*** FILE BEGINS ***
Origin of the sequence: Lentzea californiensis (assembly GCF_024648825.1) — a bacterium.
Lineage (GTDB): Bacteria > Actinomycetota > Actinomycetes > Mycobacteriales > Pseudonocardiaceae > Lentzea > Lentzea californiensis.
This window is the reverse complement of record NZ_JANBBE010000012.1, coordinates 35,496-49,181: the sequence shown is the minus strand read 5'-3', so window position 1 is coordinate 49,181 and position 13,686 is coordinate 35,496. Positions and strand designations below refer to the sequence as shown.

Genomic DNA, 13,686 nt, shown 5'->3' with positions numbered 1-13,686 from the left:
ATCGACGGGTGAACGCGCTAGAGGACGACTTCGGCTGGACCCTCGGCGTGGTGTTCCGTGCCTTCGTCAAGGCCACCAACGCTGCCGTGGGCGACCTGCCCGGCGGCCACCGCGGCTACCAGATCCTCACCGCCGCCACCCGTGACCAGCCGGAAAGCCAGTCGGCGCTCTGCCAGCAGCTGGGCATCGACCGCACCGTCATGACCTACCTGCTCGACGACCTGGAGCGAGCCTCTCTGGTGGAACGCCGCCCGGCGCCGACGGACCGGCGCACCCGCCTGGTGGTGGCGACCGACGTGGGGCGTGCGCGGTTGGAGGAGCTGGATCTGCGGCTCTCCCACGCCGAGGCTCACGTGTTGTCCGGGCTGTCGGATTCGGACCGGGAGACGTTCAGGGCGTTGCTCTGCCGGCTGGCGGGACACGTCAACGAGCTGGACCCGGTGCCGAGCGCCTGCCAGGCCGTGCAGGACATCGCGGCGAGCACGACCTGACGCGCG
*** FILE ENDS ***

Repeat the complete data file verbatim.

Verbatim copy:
Origin of the sequence: Lentzea californiensis (assembly GCF_024648825.1) — a bacterium.
Lineage (GTDB): Bacteria > Actinomycetota > Actinomycetes > Mycobacteriales > Pseudonocardiaceae > Lentzea > Lentzea californiensis.
This window is the reverse complement of record NZ_JANBBE010000012.1, coordinates 35,496-49,181: the sequence shown is the minus strand read 5'-3', so window position 1 is coordinate 49,181 and position 13,686 is coordinate 35,496. Positions and strand designations below refer to the sequence as shown.

Genomic DNA, 13,686 nt, shown 5'->3' with positions numbered 1-13,686 from the left:
ATCGACGGGTGAACGCGCTAGAGGACGACTTCGGCTGGACCCTCGGCGTGGTGTTCCGTGCCTTCGTCAAGGCCACCAACGCTGCCGTGGGCGACCTGCCCGGCGGCCACCGCGGCTACCAGATCCTCACCGCCGCCACCCGTGACCAGCCGGAAAGCCAGTCGGCGCTCTGCCAGCAGCTGGGCATCGACCGCACCGTCATGACCTACCTGCTCGACGACCTGGAGCGAGCCTCTCTGGTGGAACGCCGCCCGGCGCCGACGGACCGGCGCACCCGCCTGGTGGTGGCGACCGACGTGGGGCGTGCGCGGTTGGAGGAGCTGGATCTGCGGCTCTCCCACGCCGAGGCTCACGTGTTGTCCGGGCTGTCGGATTCGGACCGGGAGACGTTCAGGGCGTTGCTCTGCCGGCTGGCGGGACACGTCAACGAGCTGGACCCGGTGCCGAGCGCCTGCCAGGCCGTGCAGGACATCGCGGCGAGCACGACCTGACGCGCG